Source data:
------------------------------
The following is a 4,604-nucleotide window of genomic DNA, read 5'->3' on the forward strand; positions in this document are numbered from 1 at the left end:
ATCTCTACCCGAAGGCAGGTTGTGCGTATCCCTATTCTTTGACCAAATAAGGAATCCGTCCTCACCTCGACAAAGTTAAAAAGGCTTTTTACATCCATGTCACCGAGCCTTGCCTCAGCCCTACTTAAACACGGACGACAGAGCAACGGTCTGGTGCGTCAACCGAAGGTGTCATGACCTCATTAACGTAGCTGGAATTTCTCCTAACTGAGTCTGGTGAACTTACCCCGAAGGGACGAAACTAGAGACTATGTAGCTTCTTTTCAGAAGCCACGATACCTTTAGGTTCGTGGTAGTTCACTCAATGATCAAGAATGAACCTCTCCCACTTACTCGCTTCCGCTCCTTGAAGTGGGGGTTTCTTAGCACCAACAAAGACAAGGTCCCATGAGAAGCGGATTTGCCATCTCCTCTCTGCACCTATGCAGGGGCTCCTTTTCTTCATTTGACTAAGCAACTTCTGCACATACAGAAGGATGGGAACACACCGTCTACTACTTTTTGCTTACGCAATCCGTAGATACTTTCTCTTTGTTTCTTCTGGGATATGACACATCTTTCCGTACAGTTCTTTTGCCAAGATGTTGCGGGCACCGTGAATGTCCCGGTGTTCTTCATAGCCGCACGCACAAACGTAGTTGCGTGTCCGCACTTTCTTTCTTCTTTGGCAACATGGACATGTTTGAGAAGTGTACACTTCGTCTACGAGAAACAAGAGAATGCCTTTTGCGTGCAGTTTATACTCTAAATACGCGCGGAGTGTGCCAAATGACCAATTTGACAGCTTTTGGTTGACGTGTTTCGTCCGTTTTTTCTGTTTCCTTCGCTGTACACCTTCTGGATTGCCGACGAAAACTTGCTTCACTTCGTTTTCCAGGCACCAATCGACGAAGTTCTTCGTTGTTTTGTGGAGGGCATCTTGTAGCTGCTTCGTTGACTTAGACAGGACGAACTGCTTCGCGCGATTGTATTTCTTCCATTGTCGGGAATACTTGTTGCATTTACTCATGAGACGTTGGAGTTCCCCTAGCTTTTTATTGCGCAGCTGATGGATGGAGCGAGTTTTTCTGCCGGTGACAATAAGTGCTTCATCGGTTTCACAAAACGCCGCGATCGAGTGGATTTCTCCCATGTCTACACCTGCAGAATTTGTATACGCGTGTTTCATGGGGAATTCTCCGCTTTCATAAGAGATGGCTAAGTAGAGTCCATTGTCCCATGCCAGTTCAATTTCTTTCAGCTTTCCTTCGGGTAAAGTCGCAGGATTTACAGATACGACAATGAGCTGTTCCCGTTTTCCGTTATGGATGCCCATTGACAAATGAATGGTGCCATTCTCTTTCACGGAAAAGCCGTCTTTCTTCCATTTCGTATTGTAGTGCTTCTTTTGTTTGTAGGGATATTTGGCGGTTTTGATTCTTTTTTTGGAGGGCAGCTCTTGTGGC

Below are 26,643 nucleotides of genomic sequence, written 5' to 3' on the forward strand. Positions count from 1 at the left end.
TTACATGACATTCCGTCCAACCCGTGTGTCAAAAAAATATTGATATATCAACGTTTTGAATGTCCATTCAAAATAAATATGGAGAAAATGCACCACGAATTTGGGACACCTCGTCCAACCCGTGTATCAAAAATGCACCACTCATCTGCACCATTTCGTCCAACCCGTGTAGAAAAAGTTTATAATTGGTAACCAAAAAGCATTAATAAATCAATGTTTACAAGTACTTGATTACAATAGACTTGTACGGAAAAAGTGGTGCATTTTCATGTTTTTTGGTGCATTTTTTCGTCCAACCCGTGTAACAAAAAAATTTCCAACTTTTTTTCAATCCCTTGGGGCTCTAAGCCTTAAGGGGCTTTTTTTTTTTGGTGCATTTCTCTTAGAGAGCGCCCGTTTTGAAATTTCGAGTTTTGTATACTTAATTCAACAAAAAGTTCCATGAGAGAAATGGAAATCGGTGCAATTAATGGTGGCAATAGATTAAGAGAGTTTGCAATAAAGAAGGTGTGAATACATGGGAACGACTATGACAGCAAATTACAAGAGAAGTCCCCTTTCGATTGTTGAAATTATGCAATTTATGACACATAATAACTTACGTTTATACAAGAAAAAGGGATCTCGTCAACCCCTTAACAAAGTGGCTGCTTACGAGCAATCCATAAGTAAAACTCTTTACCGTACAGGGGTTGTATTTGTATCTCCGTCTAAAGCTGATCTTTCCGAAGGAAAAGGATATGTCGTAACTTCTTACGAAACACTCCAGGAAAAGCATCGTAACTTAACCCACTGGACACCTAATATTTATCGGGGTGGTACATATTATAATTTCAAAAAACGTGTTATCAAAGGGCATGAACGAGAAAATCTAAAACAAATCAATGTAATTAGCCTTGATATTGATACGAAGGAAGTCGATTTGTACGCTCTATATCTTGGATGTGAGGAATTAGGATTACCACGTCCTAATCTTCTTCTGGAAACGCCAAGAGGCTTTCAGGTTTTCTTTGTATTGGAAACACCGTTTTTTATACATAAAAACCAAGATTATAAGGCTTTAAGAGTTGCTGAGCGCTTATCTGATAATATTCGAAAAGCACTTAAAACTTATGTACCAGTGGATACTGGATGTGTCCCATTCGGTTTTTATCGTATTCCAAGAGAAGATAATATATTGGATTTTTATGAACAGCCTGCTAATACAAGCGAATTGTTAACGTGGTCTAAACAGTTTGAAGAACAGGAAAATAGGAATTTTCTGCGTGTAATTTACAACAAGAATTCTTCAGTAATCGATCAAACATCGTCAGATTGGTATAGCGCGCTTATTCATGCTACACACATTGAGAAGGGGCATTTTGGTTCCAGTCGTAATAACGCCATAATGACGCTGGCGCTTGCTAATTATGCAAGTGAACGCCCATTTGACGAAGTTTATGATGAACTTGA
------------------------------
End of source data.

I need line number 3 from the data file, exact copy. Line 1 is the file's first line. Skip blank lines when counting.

Below are 26,643 nucleotides of genomic sequence, written 5' to 3' on the forward strand. Positions count from 1 at the left end.